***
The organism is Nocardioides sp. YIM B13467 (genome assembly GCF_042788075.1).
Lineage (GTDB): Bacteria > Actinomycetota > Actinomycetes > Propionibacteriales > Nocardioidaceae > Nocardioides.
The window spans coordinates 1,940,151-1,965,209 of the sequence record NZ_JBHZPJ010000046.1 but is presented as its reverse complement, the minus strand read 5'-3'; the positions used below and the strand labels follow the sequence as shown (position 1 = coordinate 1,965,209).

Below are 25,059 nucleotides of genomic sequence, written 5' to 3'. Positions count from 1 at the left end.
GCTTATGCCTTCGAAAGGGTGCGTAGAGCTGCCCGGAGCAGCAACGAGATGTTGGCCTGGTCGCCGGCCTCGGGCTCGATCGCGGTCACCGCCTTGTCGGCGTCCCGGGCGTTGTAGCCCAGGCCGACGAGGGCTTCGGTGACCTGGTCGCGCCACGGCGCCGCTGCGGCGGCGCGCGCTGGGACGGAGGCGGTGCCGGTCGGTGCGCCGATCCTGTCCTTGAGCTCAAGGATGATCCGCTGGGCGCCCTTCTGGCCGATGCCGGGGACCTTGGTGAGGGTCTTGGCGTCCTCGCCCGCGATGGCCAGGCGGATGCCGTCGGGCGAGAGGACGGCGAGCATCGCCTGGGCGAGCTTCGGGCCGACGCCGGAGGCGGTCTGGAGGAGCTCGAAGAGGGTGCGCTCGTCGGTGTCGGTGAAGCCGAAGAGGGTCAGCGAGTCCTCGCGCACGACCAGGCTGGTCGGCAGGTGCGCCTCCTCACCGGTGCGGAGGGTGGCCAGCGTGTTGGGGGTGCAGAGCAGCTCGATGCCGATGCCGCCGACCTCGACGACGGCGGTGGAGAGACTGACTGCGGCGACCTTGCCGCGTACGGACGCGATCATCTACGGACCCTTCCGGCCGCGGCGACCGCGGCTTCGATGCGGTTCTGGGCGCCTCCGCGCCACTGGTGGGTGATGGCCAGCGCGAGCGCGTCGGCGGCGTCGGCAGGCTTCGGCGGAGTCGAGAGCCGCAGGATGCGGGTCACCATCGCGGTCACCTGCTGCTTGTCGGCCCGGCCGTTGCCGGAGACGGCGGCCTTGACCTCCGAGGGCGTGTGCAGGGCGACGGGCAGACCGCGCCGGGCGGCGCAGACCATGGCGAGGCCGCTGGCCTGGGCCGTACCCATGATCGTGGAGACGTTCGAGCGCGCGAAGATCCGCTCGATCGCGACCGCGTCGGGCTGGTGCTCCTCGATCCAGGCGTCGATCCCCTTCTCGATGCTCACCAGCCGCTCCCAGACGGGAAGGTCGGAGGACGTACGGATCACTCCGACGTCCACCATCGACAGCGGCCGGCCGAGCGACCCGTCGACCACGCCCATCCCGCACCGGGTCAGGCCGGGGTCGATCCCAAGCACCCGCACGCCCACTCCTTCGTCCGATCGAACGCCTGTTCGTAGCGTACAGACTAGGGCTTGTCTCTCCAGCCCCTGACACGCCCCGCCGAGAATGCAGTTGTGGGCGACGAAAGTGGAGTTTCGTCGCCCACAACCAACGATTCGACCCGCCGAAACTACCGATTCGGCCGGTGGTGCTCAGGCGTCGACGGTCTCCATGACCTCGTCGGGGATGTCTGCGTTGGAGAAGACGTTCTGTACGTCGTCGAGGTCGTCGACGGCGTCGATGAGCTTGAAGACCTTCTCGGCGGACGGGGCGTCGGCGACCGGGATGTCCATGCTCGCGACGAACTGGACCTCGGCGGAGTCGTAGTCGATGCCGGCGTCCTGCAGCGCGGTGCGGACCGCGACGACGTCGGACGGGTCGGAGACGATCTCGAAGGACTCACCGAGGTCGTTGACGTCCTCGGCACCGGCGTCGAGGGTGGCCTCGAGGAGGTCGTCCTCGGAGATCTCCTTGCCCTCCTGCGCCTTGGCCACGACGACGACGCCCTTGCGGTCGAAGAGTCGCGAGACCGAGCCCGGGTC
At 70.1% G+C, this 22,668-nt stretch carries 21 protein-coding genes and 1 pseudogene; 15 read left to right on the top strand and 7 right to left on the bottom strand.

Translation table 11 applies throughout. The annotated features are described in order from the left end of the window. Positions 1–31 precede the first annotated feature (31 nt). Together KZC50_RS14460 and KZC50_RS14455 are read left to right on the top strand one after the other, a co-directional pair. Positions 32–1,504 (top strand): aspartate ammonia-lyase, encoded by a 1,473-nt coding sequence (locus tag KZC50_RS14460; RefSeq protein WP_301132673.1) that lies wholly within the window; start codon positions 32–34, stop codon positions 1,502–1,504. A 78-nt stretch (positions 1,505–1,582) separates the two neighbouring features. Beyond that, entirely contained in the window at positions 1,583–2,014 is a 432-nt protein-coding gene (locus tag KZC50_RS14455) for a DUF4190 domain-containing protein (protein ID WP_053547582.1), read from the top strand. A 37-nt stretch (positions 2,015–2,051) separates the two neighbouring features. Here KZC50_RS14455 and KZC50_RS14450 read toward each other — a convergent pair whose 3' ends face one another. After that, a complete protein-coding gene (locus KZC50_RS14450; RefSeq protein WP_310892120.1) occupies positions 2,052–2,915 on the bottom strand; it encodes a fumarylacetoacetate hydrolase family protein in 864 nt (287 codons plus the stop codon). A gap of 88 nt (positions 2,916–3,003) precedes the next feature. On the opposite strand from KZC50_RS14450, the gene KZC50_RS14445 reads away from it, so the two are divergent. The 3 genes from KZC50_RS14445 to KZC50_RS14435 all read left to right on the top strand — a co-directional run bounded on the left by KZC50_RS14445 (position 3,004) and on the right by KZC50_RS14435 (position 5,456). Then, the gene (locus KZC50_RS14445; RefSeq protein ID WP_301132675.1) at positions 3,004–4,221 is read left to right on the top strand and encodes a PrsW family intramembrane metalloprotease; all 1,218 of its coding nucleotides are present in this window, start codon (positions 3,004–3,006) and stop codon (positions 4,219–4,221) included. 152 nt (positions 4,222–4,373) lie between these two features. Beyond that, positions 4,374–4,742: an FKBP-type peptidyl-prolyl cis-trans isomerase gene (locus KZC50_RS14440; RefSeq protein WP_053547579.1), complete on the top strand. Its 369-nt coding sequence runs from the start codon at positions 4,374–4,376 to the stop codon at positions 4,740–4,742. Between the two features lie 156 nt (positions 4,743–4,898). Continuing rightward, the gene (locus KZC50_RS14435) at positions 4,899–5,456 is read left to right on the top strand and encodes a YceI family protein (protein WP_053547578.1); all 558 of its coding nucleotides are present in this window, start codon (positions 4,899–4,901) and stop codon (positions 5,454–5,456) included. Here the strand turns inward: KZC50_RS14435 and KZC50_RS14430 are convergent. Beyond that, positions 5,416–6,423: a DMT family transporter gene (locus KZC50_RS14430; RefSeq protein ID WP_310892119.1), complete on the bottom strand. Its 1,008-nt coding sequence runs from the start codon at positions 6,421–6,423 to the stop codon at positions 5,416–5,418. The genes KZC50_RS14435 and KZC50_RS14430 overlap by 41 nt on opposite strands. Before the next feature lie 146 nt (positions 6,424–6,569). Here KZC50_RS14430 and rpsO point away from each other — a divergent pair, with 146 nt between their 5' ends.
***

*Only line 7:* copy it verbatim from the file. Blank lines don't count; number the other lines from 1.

Translation table 11 applies throughout. The annotated features are described in order from the left end of the window. Positions 1–31 precede the first annotated feature (31 nt). Together KZC50_RS14460 and KZC50_RS14455 are read left to right on the top strand one after the other, a co-directional pair. Positions 32–1,504 (top strand): aspartate ammonia-lyase, encoded by a 1,473-nt coding sequence (locus tag KZC50_RS14460; RefSeq protein WP_301132673.1) that lies wholly within the window; start codon positions 32–34, stop codon positions 1,502–1,504. A 78-nt stretch (positions 1,505–1,582) separates the two neighbouring features. Beyond that, entirely contained in the window at positions 1,583–2,014 is a 432-nt protein-coding gene (locus tag KZC50_RS14455) for a DUF4190 domain-containing protein (protein ID WP_053547582.1), read from the top strand. A 37-nt stretch (positions 2,015–2,051) separates the two neighbouring features. Here KZC50_RS14455 and KZC50_RS14450 read toward each other — a convergent pair whose 3' ends face one another. After that, a complete protein-coding gene (locus KZC50_RS14450; RefSeq protein WP_310892120.1) occupies positions 2,052–2,915 on the bottom strand; it encodes a fumarylacetoacetate hydrolase family protein in 864 nt (287 codons plus the stop codon). A gap of 88 nt (positions 2,916–3,003) precedes the next feature. On the opposite strand from KZC50_RS14450, the gene KZC50_RS14445 reads away from it, so the two are divergent. The 3 genes from KZC50_RS14445 to KZC50_RS14435 all read left to right on the top strand — a co-directional run bounded on the left by KZC50_RS14445 (position 3,004) and on the right by KZC50_RS14435 (position 5,456). Then, the gene (locus KZC50_RS14445; RefSeq protein ID WP_301132675.1) at positions 3,004–4,221 is read left to right on the top strand and encodes a PrsW family intramembrane metalloprotease; all 1,218 of its coding nucleotides are present in this window, start codon (positions 3,004–3,006) and stop codon (positions 4,219–4,221) included. 152 nt (positions 4,222–4,373) lie between these two features. Beyond that, positions 4,374–4,742: an FKBP-type peptidyl-prolyl cis-trans isomerase gene (locus KZC50_RS14440; RefSeq protein WP_053547579.1), complete on the top strand. Its 369-nt coding sequence runs from the start codon at positions 4,374–4,376 to the stop codon at positions 4,740–4,742. Between the two features lie 156 nt (positions 4,743–4,898). Continuing rightward, the gene (locus KZC50_RS14435) at positions 4,899–5,456 is read left to right on the top strand and encodes a YceI family protein (protein WP_053547578.1); all 558 of its coding nucleotides are present in this window, start codon (positions 4,899–4,901) and stop codon (positions 5,454–5,456) included. Here the strand turns inward: KZC50_RS14435 and KZC50_RS14430 are convergent. Beyond that, positions 5,416–6,423: a DMT family transporter gene (locus KZC50_RS14430; RefSeq protein ID WP_310892119.1), complete on the bottom strand. Its 1,008-nt coding sequence runs from the start codon at positions 6,421–6,423 to the stop codon at positions 5,416–5,418. The genes KZC50_RS14435 and KZC50_RS14430 overlap by 41 nt on opposite strands. Before the next feature lie 146 nt (positions 6,424–6,569). Here KZC50_RS14430 and rpsO point away from each other — a divergent pair, with 146 nt between their 5' ends.